Sunderland bin days hit by Covid self-isolation rules as council rallies round to complete collections

Sunderland City Council has drafted in staff from other areas to fill gaps in its bin collection teams after they were left struggling for numbers due to Covid self-isolation rules.

By Fiona Thompson
Wednesday, 30th June 2021, 12:57 pm

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Councillors alerted residents about the issues when the service was delayed because of the number of workers absent because of the virus yesterday, Tuesday, June 29.

Staff were moved in to keep collections going, with the only two streets left without a visit due to be checked early today.

It comes as the number of people testing positive for Covid-19 in the region rises.

Bin collection teams in Sunderland have been impacted by self-isolation rules, with other workers moved in to complete the rounds.

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The council’s deputy leader Councillor Claire Rowntree said: “Covid case numbers are continuing to rise rapidly in Sunderland, in line with the situation regionally and nationally.

"This is reflected in our own workforce with a number of staff away from work and self-isolating due to Covid.

Silksworth ward representative Councillor Phil Tye was able to inform residents of the potential delay to bin collections.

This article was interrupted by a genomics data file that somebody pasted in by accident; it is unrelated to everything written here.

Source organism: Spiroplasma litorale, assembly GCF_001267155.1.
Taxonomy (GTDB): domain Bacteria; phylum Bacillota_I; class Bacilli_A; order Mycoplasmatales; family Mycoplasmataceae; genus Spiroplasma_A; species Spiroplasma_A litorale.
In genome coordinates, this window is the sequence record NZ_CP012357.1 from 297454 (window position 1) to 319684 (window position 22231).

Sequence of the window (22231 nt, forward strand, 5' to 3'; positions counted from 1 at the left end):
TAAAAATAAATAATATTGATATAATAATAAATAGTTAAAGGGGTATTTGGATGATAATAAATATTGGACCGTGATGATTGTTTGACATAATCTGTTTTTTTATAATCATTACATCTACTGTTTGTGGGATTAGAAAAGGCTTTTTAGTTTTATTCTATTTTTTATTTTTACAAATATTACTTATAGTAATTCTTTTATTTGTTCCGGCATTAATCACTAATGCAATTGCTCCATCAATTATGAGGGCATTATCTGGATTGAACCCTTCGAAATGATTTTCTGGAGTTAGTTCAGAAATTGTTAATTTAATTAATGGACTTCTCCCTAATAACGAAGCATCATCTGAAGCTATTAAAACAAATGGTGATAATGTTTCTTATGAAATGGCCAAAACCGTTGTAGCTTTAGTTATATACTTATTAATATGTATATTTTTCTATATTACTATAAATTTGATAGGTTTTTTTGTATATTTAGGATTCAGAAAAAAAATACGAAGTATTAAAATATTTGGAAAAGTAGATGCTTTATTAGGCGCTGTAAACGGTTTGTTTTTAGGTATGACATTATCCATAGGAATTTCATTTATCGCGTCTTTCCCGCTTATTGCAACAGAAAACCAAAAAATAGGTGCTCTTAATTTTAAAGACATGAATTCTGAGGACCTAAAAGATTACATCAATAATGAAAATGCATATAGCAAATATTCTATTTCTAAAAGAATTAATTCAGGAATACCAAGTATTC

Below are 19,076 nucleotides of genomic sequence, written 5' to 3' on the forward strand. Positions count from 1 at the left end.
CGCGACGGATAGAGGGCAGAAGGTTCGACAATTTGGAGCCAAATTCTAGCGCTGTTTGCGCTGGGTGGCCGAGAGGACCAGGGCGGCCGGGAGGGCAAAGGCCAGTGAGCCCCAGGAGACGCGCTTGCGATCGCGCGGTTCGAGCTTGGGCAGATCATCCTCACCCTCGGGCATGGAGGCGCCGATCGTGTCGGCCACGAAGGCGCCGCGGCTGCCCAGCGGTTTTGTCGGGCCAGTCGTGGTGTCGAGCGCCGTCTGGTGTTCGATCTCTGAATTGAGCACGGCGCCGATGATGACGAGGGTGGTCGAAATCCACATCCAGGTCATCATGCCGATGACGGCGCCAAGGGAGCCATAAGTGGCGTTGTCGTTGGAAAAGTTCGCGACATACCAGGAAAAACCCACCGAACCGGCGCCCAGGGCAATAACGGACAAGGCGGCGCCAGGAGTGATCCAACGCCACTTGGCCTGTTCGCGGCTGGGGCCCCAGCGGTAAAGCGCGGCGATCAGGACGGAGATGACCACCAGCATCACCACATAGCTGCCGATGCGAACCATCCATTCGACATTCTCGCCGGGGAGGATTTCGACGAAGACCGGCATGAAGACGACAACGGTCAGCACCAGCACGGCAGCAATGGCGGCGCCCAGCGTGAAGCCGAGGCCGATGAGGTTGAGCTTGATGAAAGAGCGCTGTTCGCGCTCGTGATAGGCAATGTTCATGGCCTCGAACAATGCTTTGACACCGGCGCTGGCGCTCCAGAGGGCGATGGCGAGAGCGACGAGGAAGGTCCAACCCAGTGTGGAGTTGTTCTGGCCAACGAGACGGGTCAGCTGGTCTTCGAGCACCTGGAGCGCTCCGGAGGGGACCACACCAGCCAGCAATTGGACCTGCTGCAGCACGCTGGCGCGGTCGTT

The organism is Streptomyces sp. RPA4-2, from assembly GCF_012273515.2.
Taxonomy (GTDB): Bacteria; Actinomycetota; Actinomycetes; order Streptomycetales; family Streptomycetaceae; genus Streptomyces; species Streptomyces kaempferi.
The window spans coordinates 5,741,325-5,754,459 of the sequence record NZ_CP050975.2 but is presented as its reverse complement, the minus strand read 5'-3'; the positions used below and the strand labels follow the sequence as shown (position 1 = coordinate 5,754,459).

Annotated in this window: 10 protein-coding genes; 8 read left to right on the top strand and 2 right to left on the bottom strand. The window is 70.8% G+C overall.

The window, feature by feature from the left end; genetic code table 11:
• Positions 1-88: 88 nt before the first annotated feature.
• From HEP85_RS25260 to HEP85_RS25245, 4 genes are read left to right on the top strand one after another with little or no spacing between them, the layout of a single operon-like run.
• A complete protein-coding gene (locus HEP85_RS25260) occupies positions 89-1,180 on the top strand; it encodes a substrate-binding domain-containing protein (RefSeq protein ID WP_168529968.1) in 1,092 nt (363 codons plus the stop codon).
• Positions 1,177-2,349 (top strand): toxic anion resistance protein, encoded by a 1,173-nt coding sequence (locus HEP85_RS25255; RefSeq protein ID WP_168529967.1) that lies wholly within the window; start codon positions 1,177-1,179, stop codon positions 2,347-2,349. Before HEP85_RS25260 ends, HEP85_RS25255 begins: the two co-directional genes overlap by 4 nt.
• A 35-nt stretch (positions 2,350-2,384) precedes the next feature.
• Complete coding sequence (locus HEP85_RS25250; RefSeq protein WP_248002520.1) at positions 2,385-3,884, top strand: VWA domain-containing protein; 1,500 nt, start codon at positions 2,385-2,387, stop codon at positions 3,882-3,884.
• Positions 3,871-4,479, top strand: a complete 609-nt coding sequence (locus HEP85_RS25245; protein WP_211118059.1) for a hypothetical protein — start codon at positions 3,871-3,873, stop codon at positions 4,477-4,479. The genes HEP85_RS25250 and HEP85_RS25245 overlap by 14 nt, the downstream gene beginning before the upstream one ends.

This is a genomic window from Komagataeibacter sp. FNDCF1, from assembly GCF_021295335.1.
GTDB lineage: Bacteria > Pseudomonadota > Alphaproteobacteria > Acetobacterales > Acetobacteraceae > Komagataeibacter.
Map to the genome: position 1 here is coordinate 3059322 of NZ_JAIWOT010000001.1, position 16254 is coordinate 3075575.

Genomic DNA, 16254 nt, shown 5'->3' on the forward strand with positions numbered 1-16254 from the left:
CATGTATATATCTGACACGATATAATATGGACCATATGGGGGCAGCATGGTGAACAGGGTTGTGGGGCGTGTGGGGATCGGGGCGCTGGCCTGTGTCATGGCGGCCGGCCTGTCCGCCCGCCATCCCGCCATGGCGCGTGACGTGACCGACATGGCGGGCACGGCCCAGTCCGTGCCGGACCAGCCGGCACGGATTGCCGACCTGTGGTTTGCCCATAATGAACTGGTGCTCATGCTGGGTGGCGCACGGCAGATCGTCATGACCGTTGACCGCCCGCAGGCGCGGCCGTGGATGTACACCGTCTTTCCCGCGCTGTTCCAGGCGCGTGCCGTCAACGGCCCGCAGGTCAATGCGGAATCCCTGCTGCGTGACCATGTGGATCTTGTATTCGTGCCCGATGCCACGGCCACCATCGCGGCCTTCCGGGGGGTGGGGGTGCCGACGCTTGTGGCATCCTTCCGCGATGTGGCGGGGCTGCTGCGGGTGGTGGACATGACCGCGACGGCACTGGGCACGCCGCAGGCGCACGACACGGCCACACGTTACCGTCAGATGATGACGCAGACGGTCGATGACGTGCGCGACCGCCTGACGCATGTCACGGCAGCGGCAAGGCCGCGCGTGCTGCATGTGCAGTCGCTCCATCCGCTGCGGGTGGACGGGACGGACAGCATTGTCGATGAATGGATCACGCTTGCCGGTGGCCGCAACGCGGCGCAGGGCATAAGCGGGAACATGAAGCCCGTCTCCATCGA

"We have tried our very hardest to ensure that despite this, refuse collections for our residents could operate as normal as possible.

"Due to a number of staff being off as a result of Covid some refuse collection rounds in the city started a little later than usual on Tuesday as new staff were brought in and provided with all required training and health and safety inductions.

“All collections were completed across the city apart from a two streets in Red House that were due to be collected first thing Wednesday morning.

"This has been a fantastic effort by all of the Refuse Team in responding to an unprecedented service impact due to Covid.

"We will continue to monitor and respond to the Covid impact so that residents receive services they expect.”

Silksworth Councillor Phil Tye sent a message to his ward about the issues, with residents appreciating the notice.

“I’m really pleased that the council were able to divert resources from other areas to offer cover,” he said.

"I think it’s important because residents understand that sometimes there are operational issues, but it’s OK if they know about them.

"This is really the first time we knew about it before, rather than about changes at the end, and it meant we were able to communicate that to residents.”

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